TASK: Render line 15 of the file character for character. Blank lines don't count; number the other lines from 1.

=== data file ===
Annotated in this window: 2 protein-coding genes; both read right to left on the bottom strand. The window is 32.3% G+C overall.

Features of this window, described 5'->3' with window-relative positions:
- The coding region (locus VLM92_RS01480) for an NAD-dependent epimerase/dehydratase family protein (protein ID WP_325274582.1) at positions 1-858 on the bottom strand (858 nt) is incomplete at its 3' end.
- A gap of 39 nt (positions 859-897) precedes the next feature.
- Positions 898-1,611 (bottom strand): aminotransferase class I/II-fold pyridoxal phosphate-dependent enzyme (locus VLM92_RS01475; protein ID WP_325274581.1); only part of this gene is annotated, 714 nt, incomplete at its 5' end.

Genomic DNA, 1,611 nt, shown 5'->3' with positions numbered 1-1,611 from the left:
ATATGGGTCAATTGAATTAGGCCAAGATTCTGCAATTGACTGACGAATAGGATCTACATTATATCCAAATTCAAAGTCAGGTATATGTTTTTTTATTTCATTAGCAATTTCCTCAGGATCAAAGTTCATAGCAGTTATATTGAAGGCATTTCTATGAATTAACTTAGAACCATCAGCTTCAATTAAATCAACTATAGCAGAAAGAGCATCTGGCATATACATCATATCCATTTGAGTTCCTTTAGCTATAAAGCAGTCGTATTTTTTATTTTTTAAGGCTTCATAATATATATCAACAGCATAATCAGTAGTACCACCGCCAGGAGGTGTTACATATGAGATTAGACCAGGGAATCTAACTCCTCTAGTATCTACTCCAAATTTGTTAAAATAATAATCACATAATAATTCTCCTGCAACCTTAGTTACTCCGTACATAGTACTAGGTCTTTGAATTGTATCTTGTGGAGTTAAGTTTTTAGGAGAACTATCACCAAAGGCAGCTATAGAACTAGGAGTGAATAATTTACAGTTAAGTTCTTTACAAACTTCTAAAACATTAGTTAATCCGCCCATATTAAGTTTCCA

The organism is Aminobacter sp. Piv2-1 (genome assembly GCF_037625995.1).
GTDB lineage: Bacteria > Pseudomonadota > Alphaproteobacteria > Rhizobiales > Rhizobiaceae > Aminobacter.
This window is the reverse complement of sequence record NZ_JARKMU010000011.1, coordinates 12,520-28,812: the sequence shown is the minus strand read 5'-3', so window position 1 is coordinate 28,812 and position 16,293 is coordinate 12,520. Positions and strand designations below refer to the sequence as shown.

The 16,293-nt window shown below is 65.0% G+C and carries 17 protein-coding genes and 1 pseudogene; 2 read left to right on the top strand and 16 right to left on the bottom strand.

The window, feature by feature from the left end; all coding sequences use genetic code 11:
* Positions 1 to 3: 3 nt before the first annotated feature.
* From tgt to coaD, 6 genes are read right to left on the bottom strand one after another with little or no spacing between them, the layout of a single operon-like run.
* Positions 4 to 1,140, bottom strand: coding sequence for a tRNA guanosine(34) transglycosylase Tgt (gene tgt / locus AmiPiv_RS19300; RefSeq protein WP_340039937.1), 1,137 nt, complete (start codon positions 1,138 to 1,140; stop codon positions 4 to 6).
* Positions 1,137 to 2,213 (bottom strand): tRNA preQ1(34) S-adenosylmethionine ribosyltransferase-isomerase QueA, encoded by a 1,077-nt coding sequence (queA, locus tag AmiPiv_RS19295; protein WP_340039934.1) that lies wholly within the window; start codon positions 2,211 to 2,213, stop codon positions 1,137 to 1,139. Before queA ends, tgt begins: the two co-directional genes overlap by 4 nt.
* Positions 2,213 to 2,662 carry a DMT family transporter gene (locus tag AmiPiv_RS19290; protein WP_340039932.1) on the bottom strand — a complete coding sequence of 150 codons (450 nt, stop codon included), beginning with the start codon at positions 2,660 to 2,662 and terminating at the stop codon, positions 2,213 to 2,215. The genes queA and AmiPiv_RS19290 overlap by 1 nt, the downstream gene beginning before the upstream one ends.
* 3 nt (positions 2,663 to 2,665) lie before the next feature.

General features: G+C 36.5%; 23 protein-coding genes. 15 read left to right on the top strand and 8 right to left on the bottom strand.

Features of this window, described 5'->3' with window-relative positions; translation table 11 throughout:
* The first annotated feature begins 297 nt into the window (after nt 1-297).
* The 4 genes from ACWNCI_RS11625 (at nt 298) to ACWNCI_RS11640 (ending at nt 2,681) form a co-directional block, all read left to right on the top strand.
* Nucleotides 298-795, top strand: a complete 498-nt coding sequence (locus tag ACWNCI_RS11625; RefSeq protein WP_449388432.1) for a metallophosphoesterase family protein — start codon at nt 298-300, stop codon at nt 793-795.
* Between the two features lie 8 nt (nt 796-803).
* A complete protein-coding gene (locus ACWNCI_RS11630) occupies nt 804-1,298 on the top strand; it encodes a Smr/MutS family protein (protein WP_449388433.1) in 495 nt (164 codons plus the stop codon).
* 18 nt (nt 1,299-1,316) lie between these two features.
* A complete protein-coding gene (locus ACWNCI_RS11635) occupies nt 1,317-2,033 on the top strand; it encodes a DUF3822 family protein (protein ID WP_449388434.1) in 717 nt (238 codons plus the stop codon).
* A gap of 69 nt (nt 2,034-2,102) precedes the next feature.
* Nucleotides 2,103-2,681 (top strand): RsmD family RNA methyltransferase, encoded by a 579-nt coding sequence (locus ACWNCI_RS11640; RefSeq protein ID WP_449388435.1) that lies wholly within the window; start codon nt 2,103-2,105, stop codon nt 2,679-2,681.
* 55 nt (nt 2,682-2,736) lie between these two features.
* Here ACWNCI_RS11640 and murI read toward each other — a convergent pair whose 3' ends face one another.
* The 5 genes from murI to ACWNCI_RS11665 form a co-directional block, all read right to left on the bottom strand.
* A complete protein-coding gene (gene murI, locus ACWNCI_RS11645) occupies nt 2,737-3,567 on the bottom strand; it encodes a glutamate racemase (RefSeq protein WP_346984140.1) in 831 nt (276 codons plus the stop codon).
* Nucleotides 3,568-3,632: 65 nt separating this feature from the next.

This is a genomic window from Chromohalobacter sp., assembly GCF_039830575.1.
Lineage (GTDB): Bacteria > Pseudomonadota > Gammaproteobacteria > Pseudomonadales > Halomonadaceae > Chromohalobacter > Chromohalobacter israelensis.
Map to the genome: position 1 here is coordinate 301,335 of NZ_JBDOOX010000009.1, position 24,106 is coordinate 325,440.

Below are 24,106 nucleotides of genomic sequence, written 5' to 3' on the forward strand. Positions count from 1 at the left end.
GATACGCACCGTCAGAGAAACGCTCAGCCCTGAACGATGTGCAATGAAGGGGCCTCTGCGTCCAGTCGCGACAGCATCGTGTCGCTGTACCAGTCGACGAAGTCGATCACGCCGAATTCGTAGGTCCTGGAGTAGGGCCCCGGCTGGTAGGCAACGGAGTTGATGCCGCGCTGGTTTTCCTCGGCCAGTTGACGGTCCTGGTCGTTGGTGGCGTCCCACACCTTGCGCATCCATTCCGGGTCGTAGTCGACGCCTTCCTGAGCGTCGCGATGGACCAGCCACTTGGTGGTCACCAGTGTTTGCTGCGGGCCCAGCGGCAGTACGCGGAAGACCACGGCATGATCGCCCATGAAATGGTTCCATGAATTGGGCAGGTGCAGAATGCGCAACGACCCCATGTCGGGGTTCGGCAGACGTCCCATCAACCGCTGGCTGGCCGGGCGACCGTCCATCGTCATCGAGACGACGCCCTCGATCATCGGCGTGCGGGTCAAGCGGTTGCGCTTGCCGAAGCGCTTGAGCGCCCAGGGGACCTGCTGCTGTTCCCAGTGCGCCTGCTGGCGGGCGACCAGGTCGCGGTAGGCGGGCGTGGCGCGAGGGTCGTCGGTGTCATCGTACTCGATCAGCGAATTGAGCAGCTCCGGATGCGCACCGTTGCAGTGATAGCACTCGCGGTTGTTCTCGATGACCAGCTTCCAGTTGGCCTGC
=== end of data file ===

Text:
* Positions 4 to 1,140, bottom strand: coding sequence for a tRNA guanosine(34) transglycosylase Tgt (gene tgt / locus AmiPiv_RS19300; RefSeq protein WP_340039937.1), 1,137 nt, complete (start codon positions 1,138 to 1,140; stop codon positions 4 to 6).